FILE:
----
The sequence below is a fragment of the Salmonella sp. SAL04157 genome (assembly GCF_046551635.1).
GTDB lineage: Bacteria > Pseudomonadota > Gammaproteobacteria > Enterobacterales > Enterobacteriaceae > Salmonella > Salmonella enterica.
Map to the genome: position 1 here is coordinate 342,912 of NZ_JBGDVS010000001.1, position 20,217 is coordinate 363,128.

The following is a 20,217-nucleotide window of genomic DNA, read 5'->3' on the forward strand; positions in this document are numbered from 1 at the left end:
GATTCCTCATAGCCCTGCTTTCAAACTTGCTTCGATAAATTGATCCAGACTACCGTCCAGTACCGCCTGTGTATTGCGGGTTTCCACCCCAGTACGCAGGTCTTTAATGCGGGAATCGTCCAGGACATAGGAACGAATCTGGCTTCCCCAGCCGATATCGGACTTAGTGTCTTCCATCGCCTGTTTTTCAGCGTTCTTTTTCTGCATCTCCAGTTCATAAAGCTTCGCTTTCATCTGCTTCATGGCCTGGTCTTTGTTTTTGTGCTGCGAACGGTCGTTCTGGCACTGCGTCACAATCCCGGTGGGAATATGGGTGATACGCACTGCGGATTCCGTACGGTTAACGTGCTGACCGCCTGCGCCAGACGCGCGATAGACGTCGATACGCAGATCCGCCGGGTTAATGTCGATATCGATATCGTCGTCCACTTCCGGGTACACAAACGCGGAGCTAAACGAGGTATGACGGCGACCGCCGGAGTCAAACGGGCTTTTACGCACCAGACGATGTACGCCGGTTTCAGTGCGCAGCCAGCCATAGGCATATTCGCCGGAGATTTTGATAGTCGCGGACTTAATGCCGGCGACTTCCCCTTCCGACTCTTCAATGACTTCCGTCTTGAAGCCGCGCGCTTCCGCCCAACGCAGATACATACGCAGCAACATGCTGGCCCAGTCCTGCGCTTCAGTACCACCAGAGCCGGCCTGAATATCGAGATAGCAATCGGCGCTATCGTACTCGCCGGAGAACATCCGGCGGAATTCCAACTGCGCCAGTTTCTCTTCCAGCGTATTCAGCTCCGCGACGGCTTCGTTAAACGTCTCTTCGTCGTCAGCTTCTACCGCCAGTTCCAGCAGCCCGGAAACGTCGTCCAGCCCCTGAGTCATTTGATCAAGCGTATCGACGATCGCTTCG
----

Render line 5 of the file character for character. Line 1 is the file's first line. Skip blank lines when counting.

GATTCCTCATAGCCCTGCTTTCAAACTTGCTTCGATAAATTGATCCAGACTACCGTCCAGTACCGCCTGTGTATTGCGGGTTTCCACCCCAGTACGCAGGTCTTTAATGCGGGAATCGTCCAGGACATAGGAACGAATCTGGCTTCCCCAGCCGATATCGGACTTAGTGTCTTCCATCGCCTGTTTTTCAGCGTTCTTTTTCTGCATCTCCAGTTCATAAAGCTTCGCTTTCATCTGCTTCATGGCCTGGTCTTTGTTTTTGTGCTGCGAACGGTCGTTCTGGCACTGCGTCACAATCCCGGTGGGAATATGGGTGATACGCACTGCGGATTCCGTACGGTTAACGTGCTGACCGCCTGCGCCAGACGCGCGATAGACGTCGATACGCAGATCCGCCGGGTTAATGTCGATATCGATATCGTCGTCCACTTCCGGGTACACAAACGCGGAGCTAAACGAGGTATGACGGCGACCGCCGGAGTCAAACGGGCTTTTACGCACCAGACGATGTACGCCGGTTTCAGTGCGCAGCCAGCCATAGGCATATTCGCCGGAGATTTTGATAGTCGCGGACTTAATGCCGGCGACTTCCCCTTCCGACTCTTCAATGACTTCCGTCTTGAAGCCGCGCGCTTCCGCCCAACGCAGATACATACGCAGCAACATGCTGGCCCAGTCCTGCGCTTCAGTACCACCAGAGCCGGCCTGAATATCGAGATAGCAATCGGCGCTATCGTACTCGCCGGAGAACATCCGGCGGAATTCCAACTGCGCCAGTTTCTCTTCCAGCGTATTCAGCTCCGCGACGGCTTCGTTAAACGTCTCTTCGTCGTCAGCTTCTACCGCCAGTTCCAGCAGCCCGGAAACGTCGTCCAGCCCCTGAGTCATTTGATCAAGCGTATCGACGATCGCTTCG